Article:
T o p o lo g y O p t i m i z at i o n and A d va n c e d M a n u fa c t u r i n g T e c h n o l o g i e s 19 PROCESS-INFORMED SIMULATIONS OF PRINTED COMPONENTS FOR OPTIMIZATION FRAMEWORKS Matthew R. Begley, University of California, Santa Barbara Begley shared his work on printing bone implants, done with several govern- ment and industry collaborators, as an illustration of the challenges to achieve consistent application and performance with 3D-printed structures. He stressed the importance of understanding microscale features in a design and process interactions during manufacturing and described several experiments to expand that understanding. Printing Bone Implants The 3D printing of bone implants is a growing market with both off-the-shelf and customizable options. For a custom implant, a surgeon defines the volume, infill, and shape in order to correct each particular patientâs problem and ensure robustness. These calculations are extraordinarily complex and require tradeoffs, for example, between relative density and allowable stress. However, Begleyâs team has developed software to generate and analyze feasible implant designs in minutes. An important advancement in this area is the ability to grow synthetic bone that can handle strain in the same way as natural bone. Effective bone implants require high strain transference, in addition to other needs, and finding a solu- tion that satisfies all these needs requires counterintuitive thinking and balancing tradeoffs, all of which happens at the millimeter scale, where every behavior has consequences. For example, heat transfer and other microstructural changes that occur during manufacturing can create significant changes in performance. Understanding the Printing Process To achieve consistent performance, it is critical to understand what happens during the printing process, such as the heat transfer described above, and how that affects the final product, Begley said. The topology optimization âengineâ to achieve consistent performance requires accurate performance predictions of a candidate design based on many properties, including cell type, porosity, and shape. It is also necessary to weigh how the process, and all the interactions between the geometry, will affect performance. For example, the build direction can substantially change the shape of struts and thus their performance in various dimensions, such as hardness, modulus, load capacity, and yield stress. Begleyâs team is still working to understand why these microstructural issues exist and how the process could be adjusted to account for them.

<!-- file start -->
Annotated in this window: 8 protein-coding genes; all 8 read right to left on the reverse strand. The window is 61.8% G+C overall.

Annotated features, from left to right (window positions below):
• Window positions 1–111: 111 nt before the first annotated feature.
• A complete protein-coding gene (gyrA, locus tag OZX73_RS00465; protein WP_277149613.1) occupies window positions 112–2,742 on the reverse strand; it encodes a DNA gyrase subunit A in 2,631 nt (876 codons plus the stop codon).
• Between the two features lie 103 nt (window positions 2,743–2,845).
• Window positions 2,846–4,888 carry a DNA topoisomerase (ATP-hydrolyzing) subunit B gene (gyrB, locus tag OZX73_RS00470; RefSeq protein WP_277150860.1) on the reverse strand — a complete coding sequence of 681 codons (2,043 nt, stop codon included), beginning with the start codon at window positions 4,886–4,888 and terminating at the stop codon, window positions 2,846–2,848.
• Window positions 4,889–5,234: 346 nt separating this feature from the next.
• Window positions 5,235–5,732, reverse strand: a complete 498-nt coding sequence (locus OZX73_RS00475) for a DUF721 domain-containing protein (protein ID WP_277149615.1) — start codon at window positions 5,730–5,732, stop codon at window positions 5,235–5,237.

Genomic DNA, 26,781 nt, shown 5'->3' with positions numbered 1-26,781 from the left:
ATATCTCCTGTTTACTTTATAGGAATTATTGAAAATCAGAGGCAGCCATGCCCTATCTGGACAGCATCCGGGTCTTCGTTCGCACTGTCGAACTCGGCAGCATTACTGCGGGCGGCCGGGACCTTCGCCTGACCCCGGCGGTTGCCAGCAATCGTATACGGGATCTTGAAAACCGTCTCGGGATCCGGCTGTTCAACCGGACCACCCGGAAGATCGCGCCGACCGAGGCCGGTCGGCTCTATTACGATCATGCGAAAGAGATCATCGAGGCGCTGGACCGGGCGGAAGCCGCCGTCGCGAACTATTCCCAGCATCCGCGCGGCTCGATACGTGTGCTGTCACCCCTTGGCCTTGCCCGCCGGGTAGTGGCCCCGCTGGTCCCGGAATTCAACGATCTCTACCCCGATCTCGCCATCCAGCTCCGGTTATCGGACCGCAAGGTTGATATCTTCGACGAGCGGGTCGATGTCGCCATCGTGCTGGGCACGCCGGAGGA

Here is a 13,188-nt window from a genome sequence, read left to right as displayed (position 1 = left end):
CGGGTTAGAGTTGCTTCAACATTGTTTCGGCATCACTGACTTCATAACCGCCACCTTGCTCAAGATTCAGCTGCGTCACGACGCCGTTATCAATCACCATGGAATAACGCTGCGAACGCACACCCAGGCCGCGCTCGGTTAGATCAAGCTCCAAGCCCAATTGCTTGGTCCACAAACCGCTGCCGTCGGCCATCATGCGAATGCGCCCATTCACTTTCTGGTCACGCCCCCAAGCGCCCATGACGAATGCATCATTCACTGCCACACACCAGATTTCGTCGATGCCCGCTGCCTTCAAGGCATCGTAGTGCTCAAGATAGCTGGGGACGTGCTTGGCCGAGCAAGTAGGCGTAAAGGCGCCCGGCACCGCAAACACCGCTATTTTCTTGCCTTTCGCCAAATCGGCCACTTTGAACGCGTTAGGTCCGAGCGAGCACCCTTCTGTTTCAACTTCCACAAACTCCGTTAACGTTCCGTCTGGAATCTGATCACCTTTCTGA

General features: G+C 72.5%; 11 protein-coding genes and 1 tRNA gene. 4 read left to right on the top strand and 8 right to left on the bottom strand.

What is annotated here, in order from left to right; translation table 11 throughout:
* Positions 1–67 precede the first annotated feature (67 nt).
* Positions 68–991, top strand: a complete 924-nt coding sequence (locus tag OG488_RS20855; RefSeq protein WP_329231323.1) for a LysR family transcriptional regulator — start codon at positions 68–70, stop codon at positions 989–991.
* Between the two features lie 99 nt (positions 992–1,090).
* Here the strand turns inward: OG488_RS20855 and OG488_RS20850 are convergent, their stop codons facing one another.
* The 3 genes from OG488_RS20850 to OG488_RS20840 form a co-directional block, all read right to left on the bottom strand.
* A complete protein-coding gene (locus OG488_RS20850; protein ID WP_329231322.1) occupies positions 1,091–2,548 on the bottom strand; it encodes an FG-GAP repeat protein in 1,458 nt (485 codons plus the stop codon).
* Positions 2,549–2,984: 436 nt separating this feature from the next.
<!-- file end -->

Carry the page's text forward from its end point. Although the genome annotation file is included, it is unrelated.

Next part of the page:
20 E x p l o i t i n g A d va n c e d M a n u fa c t u r i n g C a pa b i l i t i e s Modeling Nodes and Defects to Expand Understanding Modeling nodes for thin-walled intersections illustrates another example of the complexities of the process interactions involved. Build direction is taken into consideration during modeling, but in this case, node composition is more impor- tant. Testing various node designs for thin walls and struts, Begleyâs team discovered that changing the print direction creates dramatic differences in properties. Those differences are not well understood, even with modeling or beam theory, but what is clear is that manufacturing dramatically affects properties and performance in ways that cannot be explained with current models. Begleyâs lab is also working to understand defects. Because defects cannot be avoided entirely, they are seeking to understand and predict the effects of defects in order to incorporate defect resiliency into topology optimizations. So far, his team has demonstrated that modeling defects with beam elements is helpful, and the team hopes to create efficient simulations to quantify how topologies behave in the presence of defects. Q&A Ryan Watkins, NASA Jet Propulsion Laboratory (JPL), asked if internal voids or surface finish problems affect performance. Begley answered that low temperature applications can be more forgiving of unwanted voids, but at high temperatures they are a problem, although it is possible to eliminate or minimize them. Surface roughness can be good or bad, depending on the application. For example, bone implants can be effective even if very crevassed, which enables giving more weight to fatigue and functionality of the printed implant and less to surface roughness. In all designs, tradeoffs must be made, and in general, all materials systems and processing require a certain level of control for acceptable performance. PANEL DISCUSSION ON THE EMERGING SYNERGY BETWEEN TOPOLOGY OPTIMIZATION, MANUFACTURING, AND MATERIALS Faber introduced the three speakers who had been invited to address the sÂynergies between topology optimization, manufacturing, and materials: Claus Pedersen, Dassault SysteÌmes Simulia Corp; David Chapin, GE Additive; and ÂJonathan Berger, Nama Development LLC. Kingon moderated an open discussion following their remarks. Claus Pedersen described his teamâs approach to topology optimization, which was recognized with first prize at the 2019 U.S. Association for Computational Mechanics Topology Optimization Roundtable, hosted at Sandia National Labo- ratories. The event challenged teams to optimize a suspension component for a